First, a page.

In the Rel-12 inter-eNB carrier aggregation, when a macro eNB is reported of measurement information of surrounding small cells from a terminal to add a serving cell of a small cell eNB for the first time, the macro eNB performs a cell addition procedure by selecting a small cell based on the report. In the Rel-12 inter-eNB carrier aggregation or double connection, the RRC functionality of the UE is operated only in the macro eNB. An RRC message of the UE is thus sent to the macro eNB, and configuration of the small cell eNB is sent using an Xn or X2 interface between the macro eNB and the small cell eNB. Thus, since the rrcConnecitonReconfigurationComplete message is sent through a Master Cell Group (MCG) of the macro eNB rather than the small cell eNB if an SCG cell is added, it is impossible to trigger random access for the SCG by means of the RRC control message. Sending some part of the control message to the MCG and some other part to the SCG may significantly increase complexity, so the RRC message is only sent to the macro eNB. Accordingly, in order to perform a random access procedure for uplink timing synchronization to the target eNB, i.e., the small cell eNB as in the existing handover procedure, a different procedure rather than the existing RRC message is needed. Furthermore, since the RRC functionality of the UE is in the macro eNB (MeNB), if SCG resource reconfiguration, e.g., addition and reconfiguration of a primary SCell (pSCell, a special cell among SCG cells), reconfiguration of PUCCH uplink control channel, or reconfiguration of security is required, the small cell eNB (SeNB) sends the rrcConnectionReconfiguration message to the UE through the MeNB. However, due to transmission delay between the two eNBs, when to reconfigure the radio connection and when to initiate the configuration is unpredictable. If the UE and the SeNB hold different radio resource configurations, failure in communication may occur. Thus, a scheme to synchronize RRC configurations of the UE and SeNB through random access in the SCG is needed.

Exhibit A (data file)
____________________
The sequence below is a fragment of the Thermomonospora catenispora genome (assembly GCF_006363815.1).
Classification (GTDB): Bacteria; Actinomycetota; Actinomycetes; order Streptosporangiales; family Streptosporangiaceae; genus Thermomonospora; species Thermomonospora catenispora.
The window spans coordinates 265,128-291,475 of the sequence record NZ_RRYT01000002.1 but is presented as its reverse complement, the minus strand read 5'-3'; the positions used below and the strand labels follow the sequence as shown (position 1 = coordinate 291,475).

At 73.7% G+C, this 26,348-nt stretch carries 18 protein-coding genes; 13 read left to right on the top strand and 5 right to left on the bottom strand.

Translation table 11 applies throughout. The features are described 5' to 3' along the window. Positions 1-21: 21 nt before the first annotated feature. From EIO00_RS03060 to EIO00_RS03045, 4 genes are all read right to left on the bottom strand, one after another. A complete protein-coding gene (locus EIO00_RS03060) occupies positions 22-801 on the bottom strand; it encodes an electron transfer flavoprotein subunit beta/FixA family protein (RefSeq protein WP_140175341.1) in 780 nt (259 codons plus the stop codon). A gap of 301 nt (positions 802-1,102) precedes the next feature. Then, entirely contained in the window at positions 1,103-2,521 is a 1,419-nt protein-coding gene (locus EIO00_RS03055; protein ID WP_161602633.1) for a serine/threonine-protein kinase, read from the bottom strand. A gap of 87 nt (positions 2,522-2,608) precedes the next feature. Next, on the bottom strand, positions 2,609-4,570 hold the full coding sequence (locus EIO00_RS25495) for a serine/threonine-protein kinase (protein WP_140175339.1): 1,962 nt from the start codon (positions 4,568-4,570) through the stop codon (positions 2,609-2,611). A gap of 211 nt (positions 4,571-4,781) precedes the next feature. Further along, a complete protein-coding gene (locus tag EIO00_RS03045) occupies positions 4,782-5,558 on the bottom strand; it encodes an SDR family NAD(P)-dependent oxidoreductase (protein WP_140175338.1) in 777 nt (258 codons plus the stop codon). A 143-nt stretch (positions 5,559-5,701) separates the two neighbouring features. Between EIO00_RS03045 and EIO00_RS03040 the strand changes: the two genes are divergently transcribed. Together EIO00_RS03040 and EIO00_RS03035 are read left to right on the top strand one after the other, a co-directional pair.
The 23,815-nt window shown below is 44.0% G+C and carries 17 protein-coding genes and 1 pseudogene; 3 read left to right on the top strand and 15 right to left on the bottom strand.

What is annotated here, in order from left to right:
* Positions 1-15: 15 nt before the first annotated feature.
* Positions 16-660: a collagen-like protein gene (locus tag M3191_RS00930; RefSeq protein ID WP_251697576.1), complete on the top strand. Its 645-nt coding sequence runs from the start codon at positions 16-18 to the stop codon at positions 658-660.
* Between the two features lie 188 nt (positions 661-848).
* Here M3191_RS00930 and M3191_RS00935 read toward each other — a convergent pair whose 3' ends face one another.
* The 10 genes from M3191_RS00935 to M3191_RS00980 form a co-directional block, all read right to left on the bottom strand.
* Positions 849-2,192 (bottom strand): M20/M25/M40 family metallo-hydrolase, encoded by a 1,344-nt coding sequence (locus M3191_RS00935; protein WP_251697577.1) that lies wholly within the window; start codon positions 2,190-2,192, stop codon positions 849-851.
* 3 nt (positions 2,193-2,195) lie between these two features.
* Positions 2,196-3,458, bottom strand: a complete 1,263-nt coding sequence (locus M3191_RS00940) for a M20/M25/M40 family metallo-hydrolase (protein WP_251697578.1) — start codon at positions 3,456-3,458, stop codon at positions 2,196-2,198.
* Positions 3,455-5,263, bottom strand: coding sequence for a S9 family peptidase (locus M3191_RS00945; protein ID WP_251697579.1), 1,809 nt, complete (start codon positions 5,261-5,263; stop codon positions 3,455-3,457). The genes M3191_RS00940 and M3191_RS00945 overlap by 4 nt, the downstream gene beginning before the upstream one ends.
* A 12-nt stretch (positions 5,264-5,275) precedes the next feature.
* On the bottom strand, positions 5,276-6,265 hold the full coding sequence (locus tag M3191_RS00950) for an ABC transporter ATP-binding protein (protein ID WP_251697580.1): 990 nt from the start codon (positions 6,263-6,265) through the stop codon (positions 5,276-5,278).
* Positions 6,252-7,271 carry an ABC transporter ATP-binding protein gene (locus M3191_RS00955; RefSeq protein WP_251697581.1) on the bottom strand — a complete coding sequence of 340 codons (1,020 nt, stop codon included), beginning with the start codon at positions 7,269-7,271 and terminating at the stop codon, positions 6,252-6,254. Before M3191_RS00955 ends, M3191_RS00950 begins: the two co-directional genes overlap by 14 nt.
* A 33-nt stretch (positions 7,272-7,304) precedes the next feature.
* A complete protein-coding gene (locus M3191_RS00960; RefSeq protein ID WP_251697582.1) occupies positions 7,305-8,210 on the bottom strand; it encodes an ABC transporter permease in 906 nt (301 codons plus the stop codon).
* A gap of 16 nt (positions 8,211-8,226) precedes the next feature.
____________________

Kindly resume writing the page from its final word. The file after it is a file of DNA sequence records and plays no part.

To solve the problem, a method and apparatus for performing random access in a mobile communication system in accordance with embodiments of the present disclosure will now be described in detail.

FIG. 1 is a schematic diagram illustrating a mobile communication system, according to an embodiment of the present disclosure. A Long Term Evolution (LTE) system is shown in FIG. 1, for example.

Referring to FIG. 1, a radio access network of the LTE system includes evolved Node Bs (hereinafter, also referred to as ENBs, Node Bs, or Base Stations (BSs)) 105, 110, 115, 120, a Mobility Management Entity (MME) 125, and a Serving Gateway (S-GW) 130. A UE or terminal 135 access an external network via the ENB 105, 110, 115, 120 and the S-GW 130. ENBs 105, 110, 115, 120 of FIG. 1 corresponds to an existing Node B of a Universal Mobile Telecommunications System (UMTS) system. The ENB is connected to the UE 135 via a wireless channel, and plays a more sophisticated role than the existing node B does. In the LTE system, all user traffic including real-time services, such as Voice over IP (VoIP) services according to an Internet Protocol is served on a shared channel, so a device to collect status information, such as buffer status of UEs, available transmission power status, channel status, etc., and schedule the resources is required, and the ENB 105, 110, 115, 120 serves as the device. A single ENB may typically control a number of cells. To achieve 100 Mbps of transmission speed, the LTE system uses Orthogonal Frequency Division Multiplexing (OFDM) in the bandwidth of 20 MHz for a radio access technology. It also employs an Adaptive Modulation & Coding (AMC) scheme that determines a modulation scheme and channel coding rate based on the channel status of the UE. The S-GW 130 is a device to provide a data bearer, producing or eliminating the data bearer under control of the MME 125. The MME 125 is a device responsible for various control operations as well as mobility management functionality for the UE, and connected to a number of eNBs.